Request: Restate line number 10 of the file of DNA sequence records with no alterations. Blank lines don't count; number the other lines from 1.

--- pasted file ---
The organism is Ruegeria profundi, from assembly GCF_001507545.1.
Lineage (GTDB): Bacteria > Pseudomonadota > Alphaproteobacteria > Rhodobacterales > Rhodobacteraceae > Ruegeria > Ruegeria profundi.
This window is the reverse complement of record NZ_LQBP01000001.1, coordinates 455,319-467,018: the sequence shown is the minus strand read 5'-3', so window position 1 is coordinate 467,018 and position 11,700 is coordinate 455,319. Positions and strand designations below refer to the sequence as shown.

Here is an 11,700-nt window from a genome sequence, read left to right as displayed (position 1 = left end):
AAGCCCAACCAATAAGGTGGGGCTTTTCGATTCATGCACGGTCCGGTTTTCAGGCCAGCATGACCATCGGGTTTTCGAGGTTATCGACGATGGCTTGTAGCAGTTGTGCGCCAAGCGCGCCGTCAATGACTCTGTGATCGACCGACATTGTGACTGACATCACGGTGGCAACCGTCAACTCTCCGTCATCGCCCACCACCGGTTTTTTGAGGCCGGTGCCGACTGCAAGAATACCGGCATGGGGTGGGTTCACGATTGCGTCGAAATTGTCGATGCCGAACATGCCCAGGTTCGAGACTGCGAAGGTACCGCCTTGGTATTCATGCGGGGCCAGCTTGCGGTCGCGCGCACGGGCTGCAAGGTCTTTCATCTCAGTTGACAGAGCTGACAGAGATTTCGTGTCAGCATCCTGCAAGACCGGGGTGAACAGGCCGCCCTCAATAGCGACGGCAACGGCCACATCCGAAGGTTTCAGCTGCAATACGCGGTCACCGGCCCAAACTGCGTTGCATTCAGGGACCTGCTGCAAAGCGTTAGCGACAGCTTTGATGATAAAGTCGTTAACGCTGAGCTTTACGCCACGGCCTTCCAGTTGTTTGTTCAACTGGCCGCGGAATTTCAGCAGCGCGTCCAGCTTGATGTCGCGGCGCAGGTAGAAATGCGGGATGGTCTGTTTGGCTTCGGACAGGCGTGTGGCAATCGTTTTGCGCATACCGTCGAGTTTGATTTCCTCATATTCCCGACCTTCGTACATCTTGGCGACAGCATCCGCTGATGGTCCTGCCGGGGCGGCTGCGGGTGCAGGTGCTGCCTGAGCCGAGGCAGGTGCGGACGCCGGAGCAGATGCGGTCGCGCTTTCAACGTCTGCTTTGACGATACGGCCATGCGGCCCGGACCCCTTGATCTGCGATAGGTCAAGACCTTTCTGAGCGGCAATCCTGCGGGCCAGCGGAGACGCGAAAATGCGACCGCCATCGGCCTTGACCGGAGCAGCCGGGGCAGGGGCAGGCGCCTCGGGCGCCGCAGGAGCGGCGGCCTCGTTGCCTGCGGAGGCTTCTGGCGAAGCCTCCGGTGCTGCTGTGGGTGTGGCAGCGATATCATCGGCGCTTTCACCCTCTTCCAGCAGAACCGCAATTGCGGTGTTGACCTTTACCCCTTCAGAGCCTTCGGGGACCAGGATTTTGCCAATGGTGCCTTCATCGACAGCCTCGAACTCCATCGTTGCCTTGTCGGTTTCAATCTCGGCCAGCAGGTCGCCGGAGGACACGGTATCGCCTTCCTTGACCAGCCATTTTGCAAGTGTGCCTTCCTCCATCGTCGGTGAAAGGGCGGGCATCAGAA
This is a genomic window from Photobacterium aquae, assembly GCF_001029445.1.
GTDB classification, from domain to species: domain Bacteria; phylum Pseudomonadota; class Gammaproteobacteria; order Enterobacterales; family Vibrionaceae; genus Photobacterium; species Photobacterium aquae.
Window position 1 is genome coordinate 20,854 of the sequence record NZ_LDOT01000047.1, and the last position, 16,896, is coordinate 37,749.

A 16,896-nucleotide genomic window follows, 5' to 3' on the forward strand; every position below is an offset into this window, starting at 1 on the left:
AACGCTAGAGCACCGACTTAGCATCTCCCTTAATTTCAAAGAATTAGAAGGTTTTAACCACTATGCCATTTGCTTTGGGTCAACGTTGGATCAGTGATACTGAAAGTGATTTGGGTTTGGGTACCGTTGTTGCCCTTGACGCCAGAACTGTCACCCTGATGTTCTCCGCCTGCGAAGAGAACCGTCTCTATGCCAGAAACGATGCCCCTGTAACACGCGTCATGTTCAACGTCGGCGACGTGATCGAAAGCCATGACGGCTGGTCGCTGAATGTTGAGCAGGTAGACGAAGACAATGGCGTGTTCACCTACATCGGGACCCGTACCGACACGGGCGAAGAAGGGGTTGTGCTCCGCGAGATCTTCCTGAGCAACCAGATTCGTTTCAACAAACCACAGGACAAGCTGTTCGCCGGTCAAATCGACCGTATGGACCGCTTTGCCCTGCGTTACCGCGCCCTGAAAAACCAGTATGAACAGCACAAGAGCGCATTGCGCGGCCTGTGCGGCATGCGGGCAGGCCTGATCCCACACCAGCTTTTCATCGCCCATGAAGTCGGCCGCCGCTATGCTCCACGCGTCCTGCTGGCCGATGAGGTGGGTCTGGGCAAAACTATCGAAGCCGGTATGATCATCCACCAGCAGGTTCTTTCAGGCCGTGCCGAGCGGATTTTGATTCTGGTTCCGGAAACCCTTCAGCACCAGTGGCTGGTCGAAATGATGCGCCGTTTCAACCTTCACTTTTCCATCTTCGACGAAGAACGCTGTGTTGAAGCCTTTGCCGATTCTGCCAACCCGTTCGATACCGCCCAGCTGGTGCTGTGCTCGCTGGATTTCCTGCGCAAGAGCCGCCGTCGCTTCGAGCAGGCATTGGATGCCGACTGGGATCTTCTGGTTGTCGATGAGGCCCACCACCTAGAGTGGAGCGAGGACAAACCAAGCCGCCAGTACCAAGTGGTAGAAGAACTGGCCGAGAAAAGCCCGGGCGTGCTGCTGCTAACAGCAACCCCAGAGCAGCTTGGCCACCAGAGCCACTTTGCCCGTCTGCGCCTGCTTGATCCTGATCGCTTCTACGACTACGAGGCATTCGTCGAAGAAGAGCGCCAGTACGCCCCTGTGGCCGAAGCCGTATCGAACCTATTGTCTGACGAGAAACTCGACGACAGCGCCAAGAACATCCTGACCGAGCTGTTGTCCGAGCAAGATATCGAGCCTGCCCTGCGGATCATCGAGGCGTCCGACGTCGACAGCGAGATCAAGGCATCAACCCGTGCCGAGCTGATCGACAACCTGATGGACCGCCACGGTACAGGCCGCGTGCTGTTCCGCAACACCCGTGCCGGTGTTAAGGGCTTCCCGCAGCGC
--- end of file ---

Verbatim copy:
AACGCTAGAGCACCGACTTAGCATCTCCCTTAATTTCAAAGAATTAGAAGGTTTTAACCACTATGCCATTTGCTTTGGGTCAACGTTGGATCAGTGATACTGAAAGTGATTTGGGTTTGGGTACCGTTGTTGCCCTTGACGCCAGAACTGTCACCCTGATGTTCTCCGCCTGCGAAGAGAACCGTCTCTATGCCAGAAACGATGCCCCTGTAACACGCGTCATGTTCAACGTCGGCGACGTGATCGAAAGCCATGACGGCTGGTCGCTGAATGTTGAGCAGGTAGACGAAGACAATGGCGTGTTCACCTACATCGGGACCCGTACCGACACGGGCGAAGAAGGGGTTGTGCTCCGCGAGATCTTCCTGAGCAACCAGATTCGTTTCAACAAACCACAGGACAAGCTGTTCGCCGGTCAAATCGACCGTATGGACCGCTTTGCCCTGCGTTACCGCGCCCTGAAAAACCAGTATGAACAGCACAAGAGCGCATTGCGCGGCCTGTGCGGCATGCGGGCAGGCCTGATCCCACACCAGCTTTTCATCGCCCATGAAGTCGGCCGCCGCTATGCTCCACGCGTCCTGCTGGCCGATGAGGTGGGTCTGGGCAAAACTATCGAAGCCGGTATGATCATCCACCAGCAGGTTCTTTCAGGCCGTGCCGAGCGGATTTTGATTCTGGTTCCGGAAACCCTTCAGCACCAGTGGCTGGTCGAAATGATGCGCCGTTTCAACCTTCACTTTTCCATCTTCGACGAAGAACGCTGTGTTGAAGCCTTTGCCGATTCTGCCAACCCGTTCGATACCGCCCAGCTGGTGCTGTGCTCGCTGGATTTCCTGCGCAAGAGCCGCCGTCGCTTCGAGCAGGCATTGGATGCCGACTGGGATCTTCTGGTTGTCGATGAGGCCCACCACCTAGAGTGGAGCGAGGACAAACCAAGCCGCCAGTACCAAGTGGTAGAAGAACTGGCCGAGAAAAGCCCGGGCGTGCTGCTGCTAACAGCAACCCCAGAGCAGCTTGGCCACCAGAGCCACTTTGCCCGTCTGCGCCTGCTTGATCCTGATCGCTTCTACGACTACGAGGCATTCGTCGAAGAAGAGCGCCAGTACGCCCCTGTGGCCGAAGCCGTATCGAACCTATTGTCTGACGAGAAACTCGACGACAGCGCCAAGAACATCCTGACCGAGCTGTTGTCCGAGCAAGATATCGAGCCTGCCCTGCGGATCATCGAGGCGTCCGACGTCGACAGCGAGATCAAGGCATCAACCCGTGCCGAGCTGATCGACAACCTGATGGACCGCCACGGTACAGGCCGCGTGCTGTTCCGCAACACCCGTGCCGGTGTTAAGGGCTTCCCGCAGCGC